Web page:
It also ignores opportunities to improve the efficiency and quality. There is increased flexibility in attending virtual classes with a click of a button and no travel time, allowing for more people from different locations to enrol in programs. With the ability to record classes, teachers can review their performance and find ways to improve their methods. Moreover, teachers can check the work of their students in real time and make use of interactive features to test their knowledge. Teaching providers can capitalise on significant qualitative and quantitative advantages in this regard.
Depending on the nature of the teaching (theoretical or practical), the application of the knowledge (written work or supervised use of specialist equipment), and the importance of synchronicity in learning, online teaching has been more or less effective.
It has the potential to exacerbate unequal outcomes in education given that wealthier learners and teaching providers are better able to adapt, and students of lower academic performance are less able to concentrate.
But teaching providers have worked around the challenges and blended learning has been used to avert the drawbacks of the virtual setting. There is a concerted push to improve the virtual experience of learners through interactive tools, and for some there are clear advantages.
It remains important, though, to ensure that vulnerable learners with specific needs are not left behind in the process. Their progress and attainment will need to be monitored closely going forward.
Since Estyn’s report has been published, Universities UK, the representative organisation of UK Universities, has publicly come out against the government delaying students’ return to campus despite all the safety precautions that had been taken.
University Alliance (UA), representing professional and technical universities, echoed this warning, stressing the need for additional employability support of graduating students entering an uncertain job market. Interestingly, both organisations invoked an issue that is conspicuously absent from the Estyn report: the impact of the lockdown on the mental health of students.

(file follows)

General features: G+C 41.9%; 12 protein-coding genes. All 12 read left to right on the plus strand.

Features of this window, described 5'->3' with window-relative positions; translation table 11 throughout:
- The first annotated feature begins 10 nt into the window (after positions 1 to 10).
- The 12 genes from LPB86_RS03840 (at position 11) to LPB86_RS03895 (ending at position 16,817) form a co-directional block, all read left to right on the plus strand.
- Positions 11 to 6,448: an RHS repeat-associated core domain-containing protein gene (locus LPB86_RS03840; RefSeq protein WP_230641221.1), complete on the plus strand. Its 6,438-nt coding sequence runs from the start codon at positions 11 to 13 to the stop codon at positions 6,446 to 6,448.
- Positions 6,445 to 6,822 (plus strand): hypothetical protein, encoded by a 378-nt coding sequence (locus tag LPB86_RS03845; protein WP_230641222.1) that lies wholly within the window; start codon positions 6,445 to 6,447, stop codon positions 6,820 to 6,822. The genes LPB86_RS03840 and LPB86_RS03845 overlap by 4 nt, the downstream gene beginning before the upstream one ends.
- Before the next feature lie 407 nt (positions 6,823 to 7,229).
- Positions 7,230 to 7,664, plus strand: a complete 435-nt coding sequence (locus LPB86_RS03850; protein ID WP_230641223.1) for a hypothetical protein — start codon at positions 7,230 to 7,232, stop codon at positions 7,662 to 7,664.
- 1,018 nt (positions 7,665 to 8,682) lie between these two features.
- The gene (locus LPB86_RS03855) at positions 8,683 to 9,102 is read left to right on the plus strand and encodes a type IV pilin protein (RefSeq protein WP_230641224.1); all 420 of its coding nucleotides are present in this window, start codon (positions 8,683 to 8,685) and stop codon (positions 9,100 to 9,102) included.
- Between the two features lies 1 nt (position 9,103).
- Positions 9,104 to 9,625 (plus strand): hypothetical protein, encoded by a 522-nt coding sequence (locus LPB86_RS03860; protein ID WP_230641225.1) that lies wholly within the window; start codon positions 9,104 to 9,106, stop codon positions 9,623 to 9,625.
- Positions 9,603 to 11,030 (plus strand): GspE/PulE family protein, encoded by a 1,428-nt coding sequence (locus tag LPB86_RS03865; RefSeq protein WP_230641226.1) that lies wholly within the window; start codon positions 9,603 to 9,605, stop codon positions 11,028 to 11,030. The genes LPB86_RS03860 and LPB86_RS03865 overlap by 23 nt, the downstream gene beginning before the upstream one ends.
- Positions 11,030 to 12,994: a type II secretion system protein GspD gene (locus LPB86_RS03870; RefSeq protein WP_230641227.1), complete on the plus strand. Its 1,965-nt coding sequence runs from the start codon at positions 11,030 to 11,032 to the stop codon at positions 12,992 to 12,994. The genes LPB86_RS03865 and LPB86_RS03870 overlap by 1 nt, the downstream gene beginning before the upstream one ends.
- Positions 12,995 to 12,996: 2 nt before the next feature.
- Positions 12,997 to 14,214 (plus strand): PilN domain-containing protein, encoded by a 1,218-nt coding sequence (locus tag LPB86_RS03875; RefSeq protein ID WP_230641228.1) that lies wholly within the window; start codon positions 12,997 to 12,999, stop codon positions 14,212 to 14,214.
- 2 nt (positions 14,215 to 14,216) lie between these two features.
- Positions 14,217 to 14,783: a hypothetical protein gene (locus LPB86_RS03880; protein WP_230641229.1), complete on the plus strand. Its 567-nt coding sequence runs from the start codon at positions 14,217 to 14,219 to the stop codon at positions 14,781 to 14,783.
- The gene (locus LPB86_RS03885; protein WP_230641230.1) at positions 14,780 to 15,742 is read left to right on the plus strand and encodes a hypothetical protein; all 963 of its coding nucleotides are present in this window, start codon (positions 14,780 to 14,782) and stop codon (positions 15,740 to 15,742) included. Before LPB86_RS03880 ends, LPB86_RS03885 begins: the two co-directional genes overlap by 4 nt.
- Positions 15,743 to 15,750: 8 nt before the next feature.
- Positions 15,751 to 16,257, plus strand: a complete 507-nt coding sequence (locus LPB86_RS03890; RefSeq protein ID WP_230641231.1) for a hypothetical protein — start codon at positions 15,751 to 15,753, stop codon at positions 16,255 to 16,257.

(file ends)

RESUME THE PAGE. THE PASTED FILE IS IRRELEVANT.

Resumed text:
UA noted that students “experienced significant increases in anxiety and isolation as a result of the absence of in-person teaching and interaction with their peers.” In other words, meetings in virtual classrooms do not spur the interaction that occurs before, during and after in-person classes –going for the proverbial drink at the pub after a lecture; instead, students turn their cameras off and retreat into solitude.
This raises a more fundamental issue of what we understand by ‘education’ – is it merely an intellectual process of transmitting knowledge and training students to think critically, or is it more broadly a socio-pedagogical environment where people develop inter-personal relations and learn how to learn, work together and treat each other?
If it is the latter, it is uncertain whether a virtual setting will ever be able to capture the social dynamics at play when people are face-to-face. While technology may provide needed functionality for teaching, we are not as emotionally engaged to people from whom we are physical disconnected.
The restriction of footfall around college and university facilities is bound to affect future development plans, as town or city centre facilities may no longer be a priority. Learner expectations may have also changed, and it is unclear whether campus design will form such an integral part of a provider’s brand in the current climate.
To try and see more clearly, we’re bringing together a panel of experts to explore how relationships with learners have evolved, and to consider the long-term impact on future campus-based provision. If you’re interested, we hope you can join us – it’s happening on Thursday 29 April, 4-5pm.
All you need to do is register here.